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"You flew the Gullfire over Leningrad..."

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[Note: This was originally posted on the Collective Cyberpunk Community Forums many years ago. The text was written by me.]

"You flew the Gullfire over Leningrad..."

Hello fellow Hackers, Punks, and My Little Pony fans,

I'd like to share my thoughts on this line of dialogue, delivered by Police Commissioner Bob Hauk in the 1981 John Carpenter movie Escape from New York. It is just a blink-and-you'll-miss-it line and the event is not given any more exposition or explaination. However, for William Gibson, author of Neuromancer, this particular line was to have a profound impact.

"I was intrigued by the exchange in one of the opening scenes where the Warden says to Snake 'You flew the Gullfire over Leningrad, didn't you?' It turns out to be just a throwaway line, but for a moment it worked like the best SF where a casual reference can imply a lot." - William Gibson

But first, let's stay in the dystopian future of Escape. The novelization of the movie describes how Snake lost his eye in World War III's Battle of Leningrad, and while I haven't read the novel, I speculate that Snake was a member of some Black Ops outfit whose mission it was to fly over Leningrad to bomb an installation or maybe drop paratroops. The "Gullfire" was probably either a stealth plane or a glider, which would help to explain why Snake was chosen for the Escape mission; since he would be a crack glider pilot, he could take the glider to the top of the World Trade Center, not an easy task as evidenced by the fact that in the movie, he just barely manages to land the vehicle.

Either way, Gibson finished writing Neuromancer a few years later and what do we find in this "Cyberpunk Bible"? The character of Armitage alias Colonel Willis Corto, the former member of a Special Forces team who were to fly ultralight aircraft deep into Russian territory during World War III to disable important enemy computer systems. However, they were shot down but a surviving Corto managed to escape over the heavily fortified Finnish border, which could imply a mission theatre far in the northwestern part of Russia, next to Finland, and the general region where Leningrad (St. Petersburg) is located.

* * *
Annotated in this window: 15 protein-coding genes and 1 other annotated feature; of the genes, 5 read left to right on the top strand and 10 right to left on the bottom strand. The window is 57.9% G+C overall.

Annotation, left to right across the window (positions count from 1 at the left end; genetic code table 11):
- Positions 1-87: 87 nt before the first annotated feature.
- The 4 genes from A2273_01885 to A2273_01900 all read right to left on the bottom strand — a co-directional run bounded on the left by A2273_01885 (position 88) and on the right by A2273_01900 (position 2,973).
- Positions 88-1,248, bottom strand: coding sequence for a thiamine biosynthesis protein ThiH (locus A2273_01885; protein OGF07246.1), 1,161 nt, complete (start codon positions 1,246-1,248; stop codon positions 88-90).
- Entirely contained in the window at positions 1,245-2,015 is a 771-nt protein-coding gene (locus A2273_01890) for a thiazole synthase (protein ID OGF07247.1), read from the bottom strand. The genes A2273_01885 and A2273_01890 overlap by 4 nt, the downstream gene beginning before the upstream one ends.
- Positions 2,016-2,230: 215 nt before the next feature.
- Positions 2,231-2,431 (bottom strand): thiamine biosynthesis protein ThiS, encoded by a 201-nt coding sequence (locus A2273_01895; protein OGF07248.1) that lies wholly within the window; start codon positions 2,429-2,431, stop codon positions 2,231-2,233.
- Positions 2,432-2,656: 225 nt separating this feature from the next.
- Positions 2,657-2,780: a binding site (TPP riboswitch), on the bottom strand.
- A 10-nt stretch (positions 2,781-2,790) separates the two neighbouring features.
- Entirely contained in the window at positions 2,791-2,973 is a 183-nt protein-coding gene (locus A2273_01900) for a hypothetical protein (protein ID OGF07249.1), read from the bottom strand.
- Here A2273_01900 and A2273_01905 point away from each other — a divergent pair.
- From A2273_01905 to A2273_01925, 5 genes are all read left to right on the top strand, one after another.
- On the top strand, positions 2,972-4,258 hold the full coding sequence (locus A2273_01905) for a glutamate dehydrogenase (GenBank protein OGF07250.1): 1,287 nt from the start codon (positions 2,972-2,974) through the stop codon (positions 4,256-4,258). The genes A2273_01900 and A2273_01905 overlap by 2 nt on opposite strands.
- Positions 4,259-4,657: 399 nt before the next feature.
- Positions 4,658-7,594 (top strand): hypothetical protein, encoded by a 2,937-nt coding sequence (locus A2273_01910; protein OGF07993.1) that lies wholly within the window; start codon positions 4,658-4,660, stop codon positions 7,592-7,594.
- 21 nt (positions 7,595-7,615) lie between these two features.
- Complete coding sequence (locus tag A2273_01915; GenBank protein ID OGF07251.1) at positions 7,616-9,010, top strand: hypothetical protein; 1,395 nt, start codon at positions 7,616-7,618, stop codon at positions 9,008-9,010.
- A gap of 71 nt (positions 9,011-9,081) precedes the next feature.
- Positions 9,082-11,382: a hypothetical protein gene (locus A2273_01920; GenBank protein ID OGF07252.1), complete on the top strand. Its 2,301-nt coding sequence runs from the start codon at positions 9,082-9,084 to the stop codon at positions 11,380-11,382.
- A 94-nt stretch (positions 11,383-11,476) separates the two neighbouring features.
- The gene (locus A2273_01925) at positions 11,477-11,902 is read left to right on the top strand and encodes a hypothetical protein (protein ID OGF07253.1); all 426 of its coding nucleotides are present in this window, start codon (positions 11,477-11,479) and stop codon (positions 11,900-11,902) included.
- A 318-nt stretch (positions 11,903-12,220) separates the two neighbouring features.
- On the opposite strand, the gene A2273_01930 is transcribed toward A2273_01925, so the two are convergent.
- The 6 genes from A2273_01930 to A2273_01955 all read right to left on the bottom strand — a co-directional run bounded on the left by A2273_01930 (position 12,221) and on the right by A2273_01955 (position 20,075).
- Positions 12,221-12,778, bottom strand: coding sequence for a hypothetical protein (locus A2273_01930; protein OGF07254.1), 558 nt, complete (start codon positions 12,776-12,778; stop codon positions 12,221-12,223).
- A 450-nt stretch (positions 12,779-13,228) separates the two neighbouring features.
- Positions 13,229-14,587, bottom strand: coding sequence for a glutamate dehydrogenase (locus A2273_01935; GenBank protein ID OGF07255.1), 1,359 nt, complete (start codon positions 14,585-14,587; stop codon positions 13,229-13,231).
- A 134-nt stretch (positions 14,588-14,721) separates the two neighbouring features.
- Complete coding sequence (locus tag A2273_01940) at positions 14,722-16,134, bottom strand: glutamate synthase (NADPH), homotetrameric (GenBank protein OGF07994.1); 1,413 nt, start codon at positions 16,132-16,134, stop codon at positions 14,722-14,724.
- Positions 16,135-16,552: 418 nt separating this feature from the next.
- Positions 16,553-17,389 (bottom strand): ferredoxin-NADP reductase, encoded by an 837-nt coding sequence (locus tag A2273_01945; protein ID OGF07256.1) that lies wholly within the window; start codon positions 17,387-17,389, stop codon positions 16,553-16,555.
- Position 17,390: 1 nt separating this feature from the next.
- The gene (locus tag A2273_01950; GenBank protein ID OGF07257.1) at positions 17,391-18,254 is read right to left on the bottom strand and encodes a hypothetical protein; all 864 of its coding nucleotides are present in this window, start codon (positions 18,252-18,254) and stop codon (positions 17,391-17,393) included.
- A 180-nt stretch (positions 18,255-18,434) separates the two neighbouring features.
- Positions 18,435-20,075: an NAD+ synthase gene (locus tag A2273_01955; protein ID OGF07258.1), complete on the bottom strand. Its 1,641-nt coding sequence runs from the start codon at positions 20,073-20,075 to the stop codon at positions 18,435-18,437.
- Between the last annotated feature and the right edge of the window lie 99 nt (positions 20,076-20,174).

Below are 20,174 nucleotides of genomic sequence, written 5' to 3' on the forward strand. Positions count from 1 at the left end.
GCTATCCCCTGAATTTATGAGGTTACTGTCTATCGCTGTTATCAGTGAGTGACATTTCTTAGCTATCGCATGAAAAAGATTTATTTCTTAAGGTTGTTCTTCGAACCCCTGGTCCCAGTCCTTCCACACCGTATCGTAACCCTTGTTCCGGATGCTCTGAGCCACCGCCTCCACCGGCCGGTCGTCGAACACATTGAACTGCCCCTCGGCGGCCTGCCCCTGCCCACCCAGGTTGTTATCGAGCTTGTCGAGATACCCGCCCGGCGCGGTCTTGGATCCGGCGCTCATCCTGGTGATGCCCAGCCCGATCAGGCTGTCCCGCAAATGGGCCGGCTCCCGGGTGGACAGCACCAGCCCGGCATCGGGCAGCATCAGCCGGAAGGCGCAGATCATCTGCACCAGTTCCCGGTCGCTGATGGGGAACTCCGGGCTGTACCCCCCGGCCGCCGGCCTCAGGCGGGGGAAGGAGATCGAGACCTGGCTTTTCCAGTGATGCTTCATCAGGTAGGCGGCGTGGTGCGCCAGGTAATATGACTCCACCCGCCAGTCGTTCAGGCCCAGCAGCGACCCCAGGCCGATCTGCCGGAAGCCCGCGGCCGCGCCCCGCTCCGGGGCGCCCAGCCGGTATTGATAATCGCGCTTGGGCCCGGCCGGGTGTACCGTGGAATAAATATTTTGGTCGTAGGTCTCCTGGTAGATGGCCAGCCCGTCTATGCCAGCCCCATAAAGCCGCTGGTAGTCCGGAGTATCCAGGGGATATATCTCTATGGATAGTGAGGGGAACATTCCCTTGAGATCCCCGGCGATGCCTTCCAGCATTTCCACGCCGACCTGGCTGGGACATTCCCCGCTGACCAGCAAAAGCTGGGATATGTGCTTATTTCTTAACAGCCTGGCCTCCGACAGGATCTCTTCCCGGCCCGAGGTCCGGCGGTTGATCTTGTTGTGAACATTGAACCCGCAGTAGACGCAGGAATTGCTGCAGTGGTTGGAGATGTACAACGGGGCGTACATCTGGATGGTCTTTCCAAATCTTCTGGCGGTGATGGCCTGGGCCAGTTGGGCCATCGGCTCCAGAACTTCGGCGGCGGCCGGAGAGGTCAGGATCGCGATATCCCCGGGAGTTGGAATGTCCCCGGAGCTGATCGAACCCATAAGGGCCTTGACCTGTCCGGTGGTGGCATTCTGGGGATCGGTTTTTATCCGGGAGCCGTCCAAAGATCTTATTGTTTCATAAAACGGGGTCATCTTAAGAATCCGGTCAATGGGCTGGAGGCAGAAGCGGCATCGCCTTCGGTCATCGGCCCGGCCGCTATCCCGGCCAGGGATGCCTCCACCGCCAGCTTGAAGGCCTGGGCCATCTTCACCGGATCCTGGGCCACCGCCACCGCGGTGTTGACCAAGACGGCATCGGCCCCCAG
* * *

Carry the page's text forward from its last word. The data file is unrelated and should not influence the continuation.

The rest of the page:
Sound familiar? Wait, there's more...

In 1989's Pen & Paper roleplaying game Shadowrun, the timeline that leads to the game universe's future 2053 includes a decade-long conflict in middle and eastern Europe called the "Euro-Wars", involving most nations of that region including Russia, Germany and Poland. The conflict was ended rather apruptly when one night Swedish airspace monitors picked up what they believed were British "Nightwraith" bombers flying across the conflict zone and successfully destroying vital command centers of the warring factions, while at the same time unknown assassins killed key generals from both sides, forcing the belligerents to sign an armistice. So... another instance of stealthy airplanes conducting a covert operation during a major war in eastern Europe.

I found no sources that directly state if these occurences in literature were directly influenced by the Gulfire line from Escape, but I would think that it's not a coincidence, especially since it's all in the Cyberpunk subgenre (if you want to call Shadowrun Cyberpunk, that is!).

Anyone else got something like that, where story elements, plots, or just throwaway lines like the one discussed here, had obvious influences on later works?

One more that comes to mind are the Tychon Colony Massdrivers from Cyberpunk's backstory, which the Eurospace agency installed in space to enforce their will on earth by letting asteroids fall on or near U.S. cities (Colorado Springs and Washington, D.C. in this case). This concept was found earlier in Walter Jon Williams' 1986s Hardwired, where the earth's wealthy elites live in luxurious space stations that can drop rocks onto the planet's surface without any viable defence possible. Of course, Williams was one of the playtesters of the original Cyberpunk RPG and R. Talsorian Games also later published a sourcebook for Cyberpunk detailing the world of Hardwired.
 
I read the novel. Pretty good, as I recall. Mike...Mcquay? McQuaid? Wrote it? I'd have to google. Too lazy.

The bombers in Shadowrun seemed a pretty clear reference to World War 2's bombing missions against the Germans.

I do think Armitage's story was based on units like Hauk's "Texas Thunder" and Snake's unit, which did use gliders for aerial insertion.

The book isn't a whole lot deeper than the movie - although tidbits like calling the USPF "Blackbellies" are very cool. It also has the cut scene at the train station, iirc.

EFNY influenced a whoooooole lot of post-apoc fiction - Traveller, for example - and plenty of movies since then.

WJW wasn't the first person to use mass-drivers as weapon-systems of course, but he is the first example I ran across of a killer with a cybernetic eye that fires a dart at his victim - in Voice of the Whirlwind.

VotW also had cloned spec ops soldiers recovering from a distant war that went very bad for them, complete with zen-like warrior-philosopher mentality to handle the rigours of the off-planet deployment.

If that seems at all similar to Altered Carbon, hey.
 
The bombers in Shadowrun seemed a pretty clear reference to World War 2's bombing missions against the Germans.
I'm curious that you see it this way since I don't think the reference is clear at all, the only things present in both scenarios are airplanes in a major war, or is there something I'm not seeing?